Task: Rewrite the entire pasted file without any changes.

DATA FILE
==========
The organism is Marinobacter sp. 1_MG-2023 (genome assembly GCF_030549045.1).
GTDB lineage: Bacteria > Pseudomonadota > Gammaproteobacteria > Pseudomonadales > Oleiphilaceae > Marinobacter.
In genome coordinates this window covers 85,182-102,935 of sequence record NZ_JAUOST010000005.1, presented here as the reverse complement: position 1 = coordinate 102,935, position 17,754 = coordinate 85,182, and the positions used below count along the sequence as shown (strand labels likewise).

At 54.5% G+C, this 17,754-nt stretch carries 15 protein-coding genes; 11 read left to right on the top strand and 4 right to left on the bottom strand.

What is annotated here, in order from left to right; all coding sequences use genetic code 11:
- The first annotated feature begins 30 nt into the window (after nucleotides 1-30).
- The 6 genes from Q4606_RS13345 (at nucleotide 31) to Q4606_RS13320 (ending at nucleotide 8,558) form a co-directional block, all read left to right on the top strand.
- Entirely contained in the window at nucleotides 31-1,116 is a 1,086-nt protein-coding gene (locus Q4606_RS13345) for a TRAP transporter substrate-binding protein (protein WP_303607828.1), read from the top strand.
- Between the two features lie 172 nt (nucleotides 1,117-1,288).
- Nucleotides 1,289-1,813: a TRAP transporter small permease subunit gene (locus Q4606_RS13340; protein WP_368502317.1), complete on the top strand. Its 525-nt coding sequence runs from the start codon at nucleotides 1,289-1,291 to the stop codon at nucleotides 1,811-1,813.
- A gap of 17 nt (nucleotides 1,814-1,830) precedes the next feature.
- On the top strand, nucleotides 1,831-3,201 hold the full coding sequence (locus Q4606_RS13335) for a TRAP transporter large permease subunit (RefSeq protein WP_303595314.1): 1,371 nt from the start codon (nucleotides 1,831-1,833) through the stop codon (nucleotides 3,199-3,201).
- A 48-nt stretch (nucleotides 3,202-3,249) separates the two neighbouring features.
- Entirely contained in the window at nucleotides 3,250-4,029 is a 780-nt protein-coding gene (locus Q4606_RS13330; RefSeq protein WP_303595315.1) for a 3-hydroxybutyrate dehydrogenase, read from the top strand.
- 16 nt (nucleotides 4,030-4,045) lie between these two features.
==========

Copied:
The organism is Marinobacter sp. 1_MG-2023 (genome assembly GCF_030549045.1).
GTDB lineage: Bacteria > Pseudomonadota > Gammaproteobacteria > Pseudomonadales > Oleiphilaceae > Marinobacter.
In genome coordinates this window covers 85,182-102,935 of sequence record NZ_JAUOST010000005.1, presented here as the reverse complement: position 1 = coordinate 102,935, position 17,754 = coordinate 85,182, and the positions used below count along the sequence as shown (strand labels likewise).

At 54.5% G+C, this 17,754-nt stretch carries 15 protein-coding genes; 11 read left to right on the top strand and 4 right to left on the bottom strand.

What is annotated here, in order from left to right; all coding sequences use genetic code 11:
- The first annotated feature begins 30 nt into the window (after nucleotides 1-30).
- The 6 genes from Q4606_RS13345 (at nucleotide 31) to Q4606_RS13320 (ending at nucleotide 8,558) form a co-directional block, all read left to right on the top strand.
- Entirely contained in the window at nucleotides 31-1,116 is a 1,086-nt protein-coding gene (locus Q4606_RS13345) for a TRAP transporter substrate-binding protein (protein WP_303607828.1), read from the top strand.
- Between the two features lie 172 nt (nucleotides 1,117-1,288).
- Nucleotides 1,289-1,813: a TRAP transporter small permease subunit gene (locus Q4606_RS13340; protein WP_368502317.1), complete on the top strand. Its 525-nt coding sequence runs from the start codon at nucleotides 1,289-1,291 to the stop codon at nucleotides 1,811-1,813.
- A gap of 17 nt (nucleotides 1,814-1,830) precedes the next feature.
- On the top strand, nucleotides 1,831-3,201 hold the full coding sequence (locus Q4606_RS13335) for a TRAP transporter large permease subunit (RefSeq protein WP_303595314.1): 1,371 nt from the start codon (nucleotides 1,831-1,833) through the stop codon (nucleotides 3,199-3,201).
- A 48-nt stretch (nucleotides 3,202-3,249) separates the two neighbouring features.
- Entirely contained in the window at nucleotides 3,250-4,029 is a 780-nt protein-coding gene (locus Q4606_RS13330; RefSeq protein WP_303595315.1) for a 3-hydroxybutyrate dehydrogenase, read from the top strand.
- 16 nt (nucleotides 4,030-4,045) lie between these two features.